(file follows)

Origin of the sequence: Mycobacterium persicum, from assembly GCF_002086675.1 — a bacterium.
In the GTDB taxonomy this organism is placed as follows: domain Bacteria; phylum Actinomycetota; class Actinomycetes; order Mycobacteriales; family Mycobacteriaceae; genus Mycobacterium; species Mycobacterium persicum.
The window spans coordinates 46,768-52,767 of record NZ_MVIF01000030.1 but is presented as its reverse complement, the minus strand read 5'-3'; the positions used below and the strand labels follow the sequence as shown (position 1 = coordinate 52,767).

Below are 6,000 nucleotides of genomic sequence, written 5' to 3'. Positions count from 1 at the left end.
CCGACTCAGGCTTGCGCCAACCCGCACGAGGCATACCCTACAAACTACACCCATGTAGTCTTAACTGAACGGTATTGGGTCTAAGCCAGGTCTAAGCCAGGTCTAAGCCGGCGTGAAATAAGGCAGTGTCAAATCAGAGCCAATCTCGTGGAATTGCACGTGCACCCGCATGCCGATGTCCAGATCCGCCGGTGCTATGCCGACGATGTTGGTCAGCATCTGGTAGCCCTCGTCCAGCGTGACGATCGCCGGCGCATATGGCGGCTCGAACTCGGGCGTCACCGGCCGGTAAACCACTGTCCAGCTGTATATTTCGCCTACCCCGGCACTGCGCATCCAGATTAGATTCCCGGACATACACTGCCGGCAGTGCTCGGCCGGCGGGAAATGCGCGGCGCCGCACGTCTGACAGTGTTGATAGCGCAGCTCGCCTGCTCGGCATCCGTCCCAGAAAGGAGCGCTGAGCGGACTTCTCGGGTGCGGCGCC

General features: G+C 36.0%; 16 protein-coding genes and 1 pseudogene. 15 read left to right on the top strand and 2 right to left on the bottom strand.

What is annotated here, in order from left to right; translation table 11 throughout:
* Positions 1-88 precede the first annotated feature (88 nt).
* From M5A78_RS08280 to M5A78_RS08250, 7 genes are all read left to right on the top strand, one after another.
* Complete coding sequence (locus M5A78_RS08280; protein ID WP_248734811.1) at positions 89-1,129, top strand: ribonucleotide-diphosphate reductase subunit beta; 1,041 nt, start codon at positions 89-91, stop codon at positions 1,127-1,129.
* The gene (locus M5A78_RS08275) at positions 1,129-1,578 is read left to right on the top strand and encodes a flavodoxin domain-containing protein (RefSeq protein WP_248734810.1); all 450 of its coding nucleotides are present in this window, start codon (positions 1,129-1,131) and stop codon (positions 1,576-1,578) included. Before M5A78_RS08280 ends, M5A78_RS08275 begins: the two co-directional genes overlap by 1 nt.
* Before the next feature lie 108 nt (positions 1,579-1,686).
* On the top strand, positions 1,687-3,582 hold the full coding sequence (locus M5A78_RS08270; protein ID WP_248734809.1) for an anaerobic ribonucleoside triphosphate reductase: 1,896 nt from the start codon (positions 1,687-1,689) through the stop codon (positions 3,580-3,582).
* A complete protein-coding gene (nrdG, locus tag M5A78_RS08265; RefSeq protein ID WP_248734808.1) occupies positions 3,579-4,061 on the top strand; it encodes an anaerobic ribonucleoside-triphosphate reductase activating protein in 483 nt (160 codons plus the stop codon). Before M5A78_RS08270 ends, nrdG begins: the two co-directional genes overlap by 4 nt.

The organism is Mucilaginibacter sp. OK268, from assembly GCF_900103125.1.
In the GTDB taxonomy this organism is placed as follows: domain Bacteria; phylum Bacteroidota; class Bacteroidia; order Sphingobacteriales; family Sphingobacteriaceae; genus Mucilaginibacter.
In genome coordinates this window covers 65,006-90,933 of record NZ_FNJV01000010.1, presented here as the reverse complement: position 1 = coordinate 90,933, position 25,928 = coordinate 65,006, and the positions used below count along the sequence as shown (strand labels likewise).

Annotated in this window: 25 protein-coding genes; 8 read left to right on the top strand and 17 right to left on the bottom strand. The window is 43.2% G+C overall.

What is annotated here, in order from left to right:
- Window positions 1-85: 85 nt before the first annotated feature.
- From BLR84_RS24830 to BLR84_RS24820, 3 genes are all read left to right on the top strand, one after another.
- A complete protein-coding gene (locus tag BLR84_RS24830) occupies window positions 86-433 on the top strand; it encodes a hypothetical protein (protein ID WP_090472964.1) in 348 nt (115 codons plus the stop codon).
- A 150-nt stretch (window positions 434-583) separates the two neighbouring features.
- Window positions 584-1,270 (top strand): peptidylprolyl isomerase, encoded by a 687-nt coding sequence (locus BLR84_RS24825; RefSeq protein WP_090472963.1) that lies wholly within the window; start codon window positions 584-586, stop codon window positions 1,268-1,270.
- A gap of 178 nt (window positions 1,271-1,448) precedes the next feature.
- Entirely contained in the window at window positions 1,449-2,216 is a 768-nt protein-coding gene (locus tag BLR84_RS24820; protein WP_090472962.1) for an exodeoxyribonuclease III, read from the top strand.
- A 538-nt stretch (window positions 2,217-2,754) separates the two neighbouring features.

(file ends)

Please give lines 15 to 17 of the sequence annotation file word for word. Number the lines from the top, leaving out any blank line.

The organism is Mucilaginibacter sp. OK268, from assembly GCF_900103125.1.
In the GTDB taxonomy this organism is placed as follows: domain Bacteria; phylum Bacteroidota; class Bacteroidia; order Sphingobacteriales; family Sphingobacteriaceae; genus Mucilaginibacter.
In genome coordinates this window covers 65,006-90,933 of record NZ_FNJV01000010.1, presented here as the reverse complement: position 1 = coordinate 90,933, position 25,928 = coordinate 65,006, and the positions used below count along the sequence as shown (strand labels likewise).